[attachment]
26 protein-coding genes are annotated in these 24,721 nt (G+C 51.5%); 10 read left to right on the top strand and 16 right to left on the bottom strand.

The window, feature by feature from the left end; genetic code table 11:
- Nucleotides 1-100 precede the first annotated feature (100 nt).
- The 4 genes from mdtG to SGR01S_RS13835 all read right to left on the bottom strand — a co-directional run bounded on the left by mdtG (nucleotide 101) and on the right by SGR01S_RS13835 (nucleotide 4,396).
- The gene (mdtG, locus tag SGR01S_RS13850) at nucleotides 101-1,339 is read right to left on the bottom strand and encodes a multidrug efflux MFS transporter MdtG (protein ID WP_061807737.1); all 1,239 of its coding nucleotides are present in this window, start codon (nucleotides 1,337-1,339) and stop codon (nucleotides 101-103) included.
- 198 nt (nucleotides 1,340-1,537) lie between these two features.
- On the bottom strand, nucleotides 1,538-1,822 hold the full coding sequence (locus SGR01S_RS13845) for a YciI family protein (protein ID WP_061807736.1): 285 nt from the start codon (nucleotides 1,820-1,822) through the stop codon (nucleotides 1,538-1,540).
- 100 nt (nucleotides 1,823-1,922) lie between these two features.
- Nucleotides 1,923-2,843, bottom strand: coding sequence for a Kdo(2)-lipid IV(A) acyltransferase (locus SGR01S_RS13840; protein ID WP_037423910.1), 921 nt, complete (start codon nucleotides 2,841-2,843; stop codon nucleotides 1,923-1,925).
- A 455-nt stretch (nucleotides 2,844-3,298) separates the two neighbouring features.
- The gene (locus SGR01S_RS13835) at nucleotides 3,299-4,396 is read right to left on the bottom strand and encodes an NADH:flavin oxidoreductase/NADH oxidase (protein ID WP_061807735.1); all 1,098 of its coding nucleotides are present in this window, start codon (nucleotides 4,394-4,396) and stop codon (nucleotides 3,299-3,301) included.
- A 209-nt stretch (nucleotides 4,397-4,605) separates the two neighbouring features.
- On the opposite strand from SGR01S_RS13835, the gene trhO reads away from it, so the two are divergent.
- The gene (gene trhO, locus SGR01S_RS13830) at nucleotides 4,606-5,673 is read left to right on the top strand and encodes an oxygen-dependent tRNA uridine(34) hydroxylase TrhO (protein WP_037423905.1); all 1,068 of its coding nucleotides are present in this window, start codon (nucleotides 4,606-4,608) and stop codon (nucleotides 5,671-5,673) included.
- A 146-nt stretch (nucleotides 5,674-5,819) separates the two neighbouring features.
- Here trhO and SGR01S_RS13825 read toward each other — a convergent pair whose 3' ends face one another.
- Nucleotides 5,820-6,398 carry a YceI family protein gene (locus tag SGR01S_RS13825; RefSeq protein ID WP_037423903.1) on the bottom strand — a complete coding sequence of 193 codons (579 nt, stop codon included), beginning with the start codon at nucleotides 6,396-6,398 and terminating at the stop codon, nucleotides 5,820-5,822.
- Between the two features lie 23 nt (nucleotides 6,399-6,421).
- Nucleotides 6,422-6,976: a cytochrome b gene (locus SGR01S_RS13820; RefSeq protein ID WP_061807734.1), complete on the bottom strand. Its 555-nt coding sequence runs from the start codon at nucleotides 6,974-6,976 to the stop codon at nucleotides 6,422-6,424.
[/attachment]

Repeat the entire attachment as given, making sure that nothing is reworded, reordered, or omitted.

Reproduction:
26 protein-coding genes are annotated in these 24,721 nt (G+C 51.5%); 10 read left to right on the top strand and 16 right to left on the bottom strand.

The window, feature by feature from the left end; genetic code table 11:
- Nucleotides 1-100 precede the first annotated feature (100 nt).
- The 4 genes from mdtG to SGR01S_RS13835 all read right to left on the bottom strand — a co-directional run bounded on the left by mdtG (nucleotide 101) and on the right by SGR01S_RS13835 (nucleotide 4,396).
- The gene (mdtG, locus tag SGR01S_RS13850) at nucleotides 101-1,339 is read right to left on the bottom strand and encodes a multidrug efflux MFS transporter MdtG (protein ID WP_061807737.1); all 1,239 of its coding nucleotides are present in this window, start codon (nucleotides 1,337-1,339) and stop codon (nucleotides 101-103) included.
- 198 nt (nucleotides 1,340-1,537) lie between these two features.
- On the bottom strand, nucleotides 1,538-1,822 hold the full coding sequence (locus SGR01S_RS13845) for a YciI family protein (protein ID WP_061807736.1): 285 nt from the start codon (nucleotides 1,820-1,822) through the stop codon (nucleotides 1,538-1,540).
- 100 nt (nucleotides 1,823-1,922) lie between these two features.
- Nucleotides 1,923-2,843, bottom strand: coding sequence for a Kdo(2)-lipid IV(A) acyltransferase (locus SGR01S_RS13840; protein ID WP_037423910.1), 921 nt, complete (start codon nucleotides 2,841-2,843; stop codon nucleotides 1,923-1,925).
- A 455-nt stretch (nucleotides 2,844-3,298) separates the two neighbouring features.
- The gene (locus SGR01S_RS13835) at nucleotides 3,299-4,396 is read right to left on the bottom strand and encodes an NADH:flavin oxidoreductase/NADH oxidase (protein ID WP_061807735.1); all 1,098 of its coding nucleotides are present in this window, start codon (nucleotides 4,394-4,396) and stop codon (nucleotides 3,299-3,301) included.
- A 209-nt stretch (nucleotides 4,397-4,605) separates the two neighbouring features.
- On the opposite strand from SGR01S_RS13835, the gene trhO reads away from it, so the two are divergent.
- The gene (gene trhO, locus SGR01S_RS13830) at nucleotides 4,606-5,673 is read left to right on the top strand and encodes an oxygen-dependent tRNA uridine(34) hydroxylase TrhO (protein WP_037423905.1); all 1,068 of its coding nucleotides are present in this window, start codon (nucleotides 4,606-4,608) and stop codon (nucleotides 5,671-5,673) included.
- A 146-nt stretch (nucleotides 5,674-5,819) separates the two neighbouring features.
- Here trhO and SGR01S_RS13825 read toward each other — a convergent pair whose 3' ends face one another.
- Nucleotides 5,820-6,398 carry a YceI family protein gene (locus tag SGR01S_RS13825; RefSeq protein ID WP_037423903.1) on the bottom strand — a complete coding sequence of 193 codons (579 nt, stop codon included), beginning with the start codon at nucleotides 6,396-6,398 and terminating at the stop codon, nucleotides 5,820-5,822.
- Between the two features lie 23 nt (nucleotides 6,399-6,421).
- Nucleotides 6,422-6,976: a cytochrome b gene (locus SGR01S_RS13820; RefSeq protein ID WP_061807734.1), complete on the bottom strand. Its 555-nt coding sequence runs from the start codon at nucleotides 6,974-6,976 to the stop codon at nucleotides 6,422-6,424.